And unlike arthritis and other rheumatic (arthritis-like) disorders, fibromyalgia isn’t a disease characterized by inflammation. In fact, markers of inflammation tend to be normal.

Instead of the pain coming from an inflamed area of the body, in fibromyalgia, “The pain is actually coming from the brain, from the central nervous system,” says Goldenberg.

Myth #5: A Special Fibromyalgia Diet Is Needed

Fact: No specific diet has been shown to reduce fibromyalgia symptoms, according to the National Institutes of Health (NIH).

Instead, you should simply focus on following a healthy, balanced diet that includes whole grains, lean protein sources, low-fat dairy products, fruits and vegetables, and plenty of water.

It’s also a good idea to limit your consumption of caffeine, refined sugars, fried foods, red meat, processed foods, and alcohol.

Myth #6: Complementary and Alternative Treatments Are Pointless

Fact: Meditative movement therapies — such as tai chi, yoga, and qigong — appear to improve fibromyalgia symptoms, according to a review published in January 2013 in the journal Rheumatology International. (1)

In this study, measured improvements were seen in the areas of sleep disruption, fatigue, and depression.

And in a study published in November 2017 in the same journal, a connective tissue massage was found to help with pain, fatigue, and sleep disruption in women with fibromyalgia. (2)

Myth #7: You Should Avoid Exercise

Fact: Exercise is the single most effective treatment for fibromyalgia, according to the American College of Rheumatology.

Aerobic exercise, in particular, has been shown to be helpful in reducing fibromyalgia symptoms. This includes activities like walking, biking, swimming, and water aerobics.

But Goldenberg believes that stretching and strength training are also helpful for many people. Strength training can mean using weights, exercise machines, exercise bands, or your own body weight for resistance.

While exercise may be painful or difficult at first if you have fibromyalgia, regular physical activity can help improve your symptoms and make exercising easier.

Myth #8: You’re Just Tired

Fact: Fatigue in fibromyalgia goes far beyond just being tired. As Goldenberg notes, the condition causes “a tremendous amount of fatigue. People are very exhausted.”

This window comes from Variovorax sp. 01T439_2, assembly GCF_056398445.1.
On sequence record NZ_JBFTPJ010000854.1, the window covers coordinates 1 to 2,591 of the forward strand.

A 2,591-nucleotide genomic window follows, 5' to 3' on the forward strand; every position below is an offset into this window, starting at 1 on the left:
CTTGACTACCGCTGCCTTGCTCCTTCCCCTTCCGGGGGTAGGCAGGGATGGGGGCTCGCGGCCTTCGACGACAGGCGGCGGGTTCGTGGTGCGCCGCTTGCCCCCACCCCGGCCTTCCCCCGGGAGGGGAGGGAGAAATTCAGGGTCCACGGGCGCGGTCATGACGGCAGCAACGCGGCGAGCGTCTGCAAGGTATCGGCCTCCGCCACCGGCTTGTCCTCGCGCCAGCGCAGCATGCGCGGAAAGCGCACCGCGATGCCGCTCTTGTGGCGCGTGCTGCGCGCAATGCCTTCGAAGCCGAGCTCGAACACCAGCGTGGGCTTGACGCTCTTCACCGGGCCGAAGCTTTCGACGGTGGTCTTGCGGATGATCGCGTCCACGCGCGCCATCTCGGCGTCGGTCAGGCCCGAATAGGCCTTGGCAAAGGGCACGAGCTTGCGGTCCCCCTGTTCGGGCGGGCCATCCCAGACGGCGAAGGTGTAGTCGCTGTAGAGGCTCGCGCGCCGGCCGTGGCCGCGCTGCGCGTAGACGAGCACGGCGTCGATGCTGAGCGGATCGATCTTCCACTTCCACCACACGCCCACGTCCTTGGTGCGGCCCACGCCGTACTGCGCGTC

While fatigue is a common symptom of fibromyalgia, an article published in November 2013 in the journal Arthritis Research & Therapy concludes that it doesn’t occur in isolation. (3)

Instead, fatigue in fibromyalgia is interwoven with other symptoms — including pain, sleep disruption, and mood disturbances — and all of these symptoms can influence one another.

Myth #9: You Can Take a Pill to Make Fibromyalgia Symptoms Disappear

Fact: Drug treatments don’t work very well for many people with fibromyalgia.

“The truth is, we don’t have very good medications,” says Goldenberg. “They work well in maybe one out of three or four patients.”

While you may see some benefit from taking a drug approved to treat fibromyalgia, your symptoms will probably just diminish, not disappear.

You’ll probably also still need to incorporate lifestyle measures, like exercise, stress reduction, good sleep habits, and possibly cognitive behavioral therapy (CBT), into your treatment plan.

Myth #10: There’s Nothing You Can Do

Fact: While there’s no cure for fibromyalgia — and medication doesn’t work for everyone — there’s still a wide range of options available for treatment.

“Nonpharmacological approaches actually work as well, or maybe even better,” than drugs for many people with fibromyalgia, Goldenberg notes.

If your current treatment isn’t giving you the relief you need, work with your doctor to try something new, whether it’s exercise, prescription drugs, over-the-counter (OTC) pain relievers, or alternative treatments, like massage or meditative movement

Editorial Sources and Fact-Checking


  1. Langhorst J, Klose P, Dobos GJ, Bernardy K, et al. Efficacy and Safety of Meditative Movement Therapies in Fibromyalgia Syndrome: A Systematic Review and Meta-analysis of Randomized Controlled Trials.Rheumatology International. January 2013.
  2. Celenay ST, Kulunkoglu BA, Yasa ME, et al. A Comparison of the Effects of Exercises Plus Connective Tissue Massage to Exercises Alone in Women With Fibromyalgia Syndrome: A Randomized Controlled Trial. Rheumatology International. November 2017.
  3. Vincent A, Benzo RP, Whipple MO, McAllister SJ, et al. Beyond Pain in Fibromyalgia: Insights Into the Symptom of Fatigue. Arthritis Research & Therapy. November 2013.



Fibromyalgia. National Institute of Arthritis and Musculoskeletal and Skin Diseases.

Fibromyalgia. Mayo Clinic.

Prevalence. National Fibromyalgia Association.

Diagnosis. National Fibromyalgia Association.

Fibromyalgia. Centers for Disease Control and Prevention.

Fibromyalgia. American College of Rheumatology.

Last Updated:2/5/2018